HIST3814 Critical Making in Digital History has come to an end. Over the duration of the term, the students first digitized something in the physical world, and then progressively manipulated, translated, and transduced the thing into different forms and mashups. The idea was that we would study the way things break, or fail to work how we think they should, to see if we could understand what the fact of the digital does to our work as historians. The final module involved pushing the digital thing back into the real world. I asked student Alexis Mawko if she would share some of her work. What I like about Alexis’ work is the way she uses the entire process as an opportunity to think about her practice as a historian in its ethical context. Below, we crafted a post out of her various process notes and paradata. The final part is her process notes on how to make a hologram projector

The reason I’m painting this way is that I want to be a machine, and I feel that whatever I do and do machine-like is what I want to do.

‘What is Pop Art? Answers from 8 Painters’, Part 1, G. R. Swenson, in Art News 62, November 1963

I deliberately chose Andy Warhol’s “Brillo Soap Pad Boxes” in the National Art Gallery of Canada for the thing for my assignment for multiple reasons. Warhol’s work forced the viewer to contemplate the relationship between art and everyday commercial objects. By replicating commercial packaging and presenting it as an artwork, the viewers and the curators are also forced to contemplate their own definition of what constitutes art.

Maxwell notes in  Power is in the Process: The ACCORD project that “…in the end we value human creativity above machines” (Maxwell, 2107). To me, this is why Andy Warhol’s work is regarded so highly. While he uses machines, helping hands, and pre-existing designs and images, it is the way that he re-purposes these images and objects that is what makes his work creative, and thus, art. The technology at his disposal allows Warhol to “seek to introduce the value of human creativity” (Maxwell, 2107) into otherwise, banal household objects. In addition, as Maxell notes, “despite his attempts to hide behind the machine, we are always aware of the personality who created the work” (Maxwell, 2107), and it is that creative personality that gives life and meaning to the artwork.

I think the framework of ideas can also be applied to work we have been doing with 3D modeling. We are more removed from the subject and we use technology to create a copy of the artifact at hand. Simply copying an object and processing it through a program to create a 3D model seems uncreative, and the final result would not be classified as art by many. But in essence, we are doing exactly as Warhol did; we are reproducing and repurposing and object for own use, and giving it a new meaning. While Warhol wished for his audience to contemplate his work and their own culture, our 3D models function as an informative tool that allows others to discover the artifact virtually. Furthermore, there is much more involvement in the creation process on our part. I had to edit photos and fiddle with the program to get the best result, and it required a substantial amount of trial and error. If the process was completely devoid of human creativity, the program would do a perfect job generating a 3D model the first time.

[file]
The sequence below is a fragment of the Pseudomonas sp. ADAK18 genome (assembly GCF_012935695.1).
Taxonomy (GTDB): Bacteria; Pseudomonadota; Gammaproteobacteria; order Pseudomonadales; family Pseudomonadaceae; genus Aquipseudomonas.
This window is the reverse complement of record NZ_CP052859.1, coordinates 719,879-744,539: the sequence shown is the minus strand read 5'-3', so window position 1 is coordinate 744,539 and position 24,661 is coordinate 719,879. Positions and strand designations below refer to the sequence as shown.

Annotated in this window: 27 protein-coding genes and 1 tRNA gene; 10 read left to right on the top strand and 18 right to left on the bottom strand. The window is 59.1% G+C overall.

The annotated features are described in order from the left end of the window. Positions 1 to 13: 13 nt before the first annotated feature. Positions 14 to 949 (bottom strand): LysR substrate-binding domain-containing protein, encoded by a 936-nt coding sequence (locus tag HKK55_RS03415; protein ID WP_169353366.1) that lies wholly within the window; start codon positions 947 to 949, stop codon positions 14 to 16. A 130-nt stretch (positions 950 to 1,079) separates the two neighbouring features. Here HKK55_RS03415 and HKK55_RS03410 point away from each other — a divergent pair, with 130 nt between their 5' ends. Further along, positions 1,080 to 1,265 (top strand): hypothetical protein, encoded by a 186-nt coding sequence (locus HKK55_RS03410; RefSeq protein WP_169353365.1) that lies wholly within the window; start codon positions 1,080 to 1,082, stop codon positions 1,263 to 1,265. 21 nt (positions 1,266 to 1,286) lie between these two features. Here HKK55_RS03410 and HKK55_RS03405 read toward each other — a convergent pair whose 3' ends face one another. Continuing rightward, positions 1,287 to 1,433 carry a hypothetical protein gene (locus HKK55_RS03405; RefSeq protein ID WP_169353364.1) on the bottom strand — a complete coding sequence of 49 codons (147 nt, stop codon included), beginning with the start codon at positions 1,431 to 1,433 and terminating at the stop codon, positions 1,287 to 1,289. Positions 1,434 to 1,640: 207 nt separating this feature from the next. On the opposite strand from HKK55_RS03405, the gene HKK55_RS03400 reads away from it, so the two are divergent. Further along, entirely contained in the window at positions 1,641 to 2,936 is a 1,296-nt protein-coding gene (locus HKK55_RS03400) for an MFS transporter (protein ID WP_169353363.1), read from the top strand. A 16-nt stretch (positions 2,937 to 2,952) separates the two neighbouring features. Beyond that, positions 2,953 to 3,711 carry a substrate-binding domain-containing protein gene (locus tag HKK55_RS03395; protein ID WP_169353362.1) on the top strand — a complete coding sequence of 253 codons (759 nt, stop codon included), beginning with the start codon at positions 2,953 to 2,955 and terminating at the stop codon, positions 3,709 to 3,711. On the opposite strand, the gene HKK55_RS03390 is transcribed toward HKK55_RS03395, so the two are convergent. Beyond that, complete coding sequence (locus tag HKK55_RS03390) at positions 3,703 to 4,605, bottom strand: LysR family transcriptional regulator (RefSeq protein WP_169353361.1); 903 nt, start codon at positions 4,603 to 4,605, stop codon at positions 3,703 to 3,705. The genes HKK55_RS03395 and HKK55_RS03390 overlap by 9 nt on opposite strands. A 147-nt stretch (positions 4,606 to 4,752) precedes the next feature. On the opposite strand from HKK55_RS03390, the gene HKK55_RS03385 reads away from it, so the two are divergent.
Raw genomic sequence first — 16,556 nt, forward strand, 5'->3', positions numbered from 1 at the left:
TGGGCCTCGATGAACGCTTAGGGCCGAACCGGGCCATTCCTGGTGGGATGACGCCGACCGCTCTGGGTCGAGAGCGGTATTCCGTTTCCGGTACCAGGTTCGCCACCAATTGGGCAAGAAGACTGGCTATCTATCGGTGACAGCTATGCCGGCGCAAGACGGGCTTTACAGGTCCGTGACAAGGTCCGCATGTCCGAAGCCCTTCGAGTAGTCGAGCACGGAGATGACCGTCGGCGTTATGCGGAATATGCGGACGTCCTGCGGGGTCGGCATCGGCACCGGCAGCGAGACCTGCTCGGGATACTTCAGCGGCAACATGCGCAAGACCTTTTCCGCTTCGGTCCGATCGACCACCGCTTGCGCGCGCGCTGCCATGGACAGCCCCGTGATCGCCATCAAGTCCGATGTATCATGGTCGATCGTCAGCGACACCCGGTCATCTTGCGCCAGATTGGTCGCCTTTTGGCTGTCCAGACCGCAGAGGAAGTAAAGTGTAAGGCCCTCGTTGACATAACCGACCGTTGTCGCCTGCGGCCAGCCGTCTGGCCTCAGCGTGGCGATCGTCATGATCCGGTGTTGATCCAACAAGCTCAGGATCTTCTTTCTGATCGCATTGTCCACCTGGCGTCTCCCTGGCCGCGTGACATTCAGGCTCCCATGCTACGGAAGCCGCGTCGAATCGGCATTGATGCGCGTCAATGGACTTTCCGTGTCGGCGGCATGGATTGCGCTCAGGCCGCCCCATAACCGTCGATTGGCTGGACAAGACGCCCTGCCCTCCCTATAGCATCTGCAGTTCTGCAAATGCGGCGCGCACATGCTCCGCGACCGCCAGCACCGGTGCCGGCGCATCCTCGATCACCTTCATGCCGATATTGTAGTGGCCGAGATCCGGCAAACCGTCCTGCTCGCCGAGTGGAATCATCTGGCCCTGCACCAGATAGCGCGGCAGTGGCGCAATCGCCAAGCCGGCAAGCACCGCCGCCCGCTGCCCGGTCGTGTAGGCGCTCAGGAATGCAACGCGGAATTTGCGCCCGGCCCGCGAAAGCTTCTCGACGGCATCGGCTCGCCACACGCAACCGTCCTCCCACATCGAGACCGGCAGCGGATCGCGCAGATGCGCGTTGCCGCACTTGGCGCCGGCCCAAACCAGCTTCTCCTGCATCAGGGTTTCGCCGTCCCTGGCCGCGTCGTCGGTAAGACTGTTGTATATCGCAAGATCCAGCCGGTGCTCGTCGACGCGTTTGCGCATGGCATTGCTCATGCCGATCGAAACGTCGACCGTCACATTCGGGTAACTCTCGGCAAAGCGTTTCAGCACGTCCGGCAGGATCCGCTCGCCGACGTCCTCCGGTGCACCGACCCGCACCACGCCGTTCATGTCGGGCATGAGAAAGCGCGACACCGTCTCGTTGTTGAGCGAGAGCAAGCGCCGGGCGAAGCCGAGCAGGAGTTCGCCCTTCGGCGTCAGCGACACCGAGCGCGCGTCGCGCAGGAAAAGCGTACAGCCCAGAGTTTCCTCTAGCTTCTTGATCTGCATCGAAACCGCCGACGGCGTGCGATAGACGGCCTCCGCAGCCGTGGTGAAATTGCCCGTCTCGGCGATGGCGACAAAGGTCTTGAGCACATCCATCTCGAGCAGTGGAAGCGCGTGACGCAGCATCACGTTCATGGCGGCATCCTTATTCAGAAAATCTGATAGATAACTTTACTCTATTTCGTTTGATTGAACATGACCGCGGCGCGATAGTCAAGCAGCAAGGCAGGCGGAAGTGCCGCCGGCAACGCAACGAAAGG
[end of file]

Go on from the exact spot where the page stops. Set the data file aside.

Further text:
While making a 3D model of Warhol’s “Brillo Soap Pad Boxes”, I also had to remove the background of the images and subsequently, the context of the sculpture, that is, the gallery and the setting. In doing so I changed the meaning and the intent that the artist originally had for his work. While a viewer can look at my model and see a 3D image of the sculpture, it may not cause them to understand the meaning behind the sculpture, or contemplate why a consumer product would be displayed in the gallery.

While trying to copy the packaging of the Brillo soap pads, Warhol also re-appropriated the meaning of the Brillo boxes themselves and changed its “aura”- that is, its essential meaning (Bruno Latour and Adam Lowe, 2010). While the boxes started out as packaging designed to promote their product as well as the company’s long history in America, they were seen as something completely different, and more sinister, when viewed in the context of the art gallery. Warhol effectively erased decades of the company’s all American history, and the Brillo Soap Boxes became known throughout the public under a different light.

Finally, the final step that the Brillo Soap Pad Boxes have undergone was its recreation as 3D image, making a facsimile out of a facsimile. When made and viewed as a 3D model, part of the history is lost once again, as the viewer cannot appreciate the context in which his sculpture was meant to be seen in (in a gallery, as mentioned previously). Its meaning becomes an appropriation once again, and the 3D model can only be fully used as a visual supplement, and certainly does not compare to the real thing. Part of the fascination that comes with any artwork or artefact is that that art is has witnessed history, or is representation of the artist himself. Without having that authentic connection and without being able to see the original artefact, part of its meaning, quality, and value is lost.

Module 4 

I had the most difficulty deciding what to do for this final module. I was not quite sure what to create nor did I really know which direction I wanted to take my topic in. The reason for my indecisions really boil down to two main causes of concern.

#1 – I was struggling with how to advance my work in a meaningful way. The point of this module was to bring our digital creations into the physical world. Yet, throughout this course and throughout my own journey with my topic, I have become increasingly conscious of the roles we play as historians and of the potential unexpected consequences we face when manipulating things from the past, whether it be a narrative or a physical object. In Module 2, I focused on the multiple narratives that the Brillo boxes convey, and throughout the Brillo box’s many transformations (from consumer item, to fine art, to a digital 3D model) these narratives have shifted or have been lost all together. Questions of ethics arose as I was aware that each transformation utilized a pre-existing work, which was manipulated for the use and intentions of the creator (myself included). Therefore, I was somewhat hesitant to create a physical copy of a digital copy of a physical copy of an already existing object. (Confused? Me too.) I feared that dragging on this process of copying and reproducing would be redundant, unethical, and meaningless.